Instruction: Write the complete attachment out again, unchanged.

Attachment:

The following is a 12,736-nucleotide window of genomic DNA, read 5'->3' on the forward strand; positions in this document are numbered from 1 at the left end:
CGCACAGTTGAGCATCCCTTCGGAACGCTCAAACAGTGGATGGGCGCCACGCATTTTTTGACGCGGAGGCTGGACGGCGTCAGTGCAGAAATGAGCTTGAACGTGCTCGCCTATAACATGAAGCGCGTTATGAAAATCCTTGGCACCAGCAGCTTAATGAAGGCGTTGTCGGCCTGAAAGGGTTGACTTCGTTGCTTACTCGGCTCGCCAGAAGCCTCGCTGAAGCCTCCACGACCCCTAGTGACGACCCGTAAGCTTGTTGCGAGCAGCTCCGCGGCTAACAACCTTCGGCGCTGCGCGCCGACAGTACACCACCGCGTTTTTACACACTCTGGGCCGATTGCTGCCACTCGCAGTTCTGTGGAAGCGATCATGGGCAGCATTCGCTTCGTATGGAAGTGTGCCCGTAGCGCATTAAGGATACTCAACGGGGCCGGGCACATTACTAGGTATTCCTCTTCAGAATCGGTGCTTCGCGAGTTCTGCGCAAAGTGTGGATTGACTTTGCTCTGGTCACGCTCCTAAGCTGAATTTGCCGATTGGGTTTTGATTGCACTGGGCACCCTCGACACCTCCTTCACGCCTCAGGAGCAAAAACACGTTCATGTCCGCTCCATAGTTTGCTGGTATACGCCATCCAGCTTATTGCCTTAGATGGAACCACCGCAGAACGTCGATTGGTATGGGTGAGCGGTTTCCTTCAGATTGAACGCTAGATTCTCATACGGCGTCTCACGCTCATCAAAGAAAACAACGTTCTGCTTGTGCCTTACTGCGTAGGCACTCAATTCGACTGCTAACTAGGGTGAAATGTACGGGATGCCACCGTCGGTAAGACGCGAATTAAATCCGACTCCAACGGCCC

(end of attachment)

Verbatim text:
The following is a 12,736-nucleotide window of genomic DNA, read 5'->3' on the forward strand; positions in this document are numbered from 1 at the left end:
CGCACAGTTGAGCATCCCTTCGGAACGCTCAAACAGTGGATGGGCGCCACGCATTTTTTGACGCGGAGGCTGGACGGCGTCAGTGCAGAAATGAGCTTGAACGTGCTCGCCTATAACATGAAGCGCGTTATGAAAATCCTTGGCACCAGCAGCTTAATGAAGGCGTTGTCGGCCTGAAAGGGTTGACTTCGTTGCTTACTCGGCTCGCCAGAAGCCTCGCTGAAGCCTCCACGACCCCTAGTGACGACCCGTAAGCTTGTTGCGAGCAGCTCCGCGGCTAACAACCTTCGGCGCTGCGCGCCGACAGTACACCACCGCGTTTTTACACACTCTGGGCCGATTGCTGCCACTCGCAGTTCTGTGGAAGCGATCATGGGCAGCATTCGCTTCGTATGGAAGTGTGCCCGTAGCGCATTAAGGATACTCAACGGGGCCGGGCACATTACTAGGTATTCCTCTTCAGAATCGGTGCTTCGCGAGTTCTGCGCAAAGTGTGGATTGACTTTGCTCTGGTCACGCTCCTAAGCTGAATTTGCCGATTGGGTTTTGATTGCACTGGGCACCCTCGACACCTCCTTCACGCCTCAGGAGCAAAAACACGTTCATGTCCGCTCCATAGTTTGCTGGTATACGCCATCCAGCTTATTGCCTTAGATGGAACCACCGCAGAACGTCGATTGGTATGGGTGAGCGGTTTCCTTCAGATTGAACGCTAGATTCTCATACGGCGTCTCACGCTCATCAAAGAAAACAACGTTCTGCTTGTGCCTTACTGCGTAGGCACTCAATTCGACTGCTAACTAGGGTGAAATGTACGGGATGCCACCGTCGGTAAGACGCGAATTAAATCCGACTCCAACGGCCC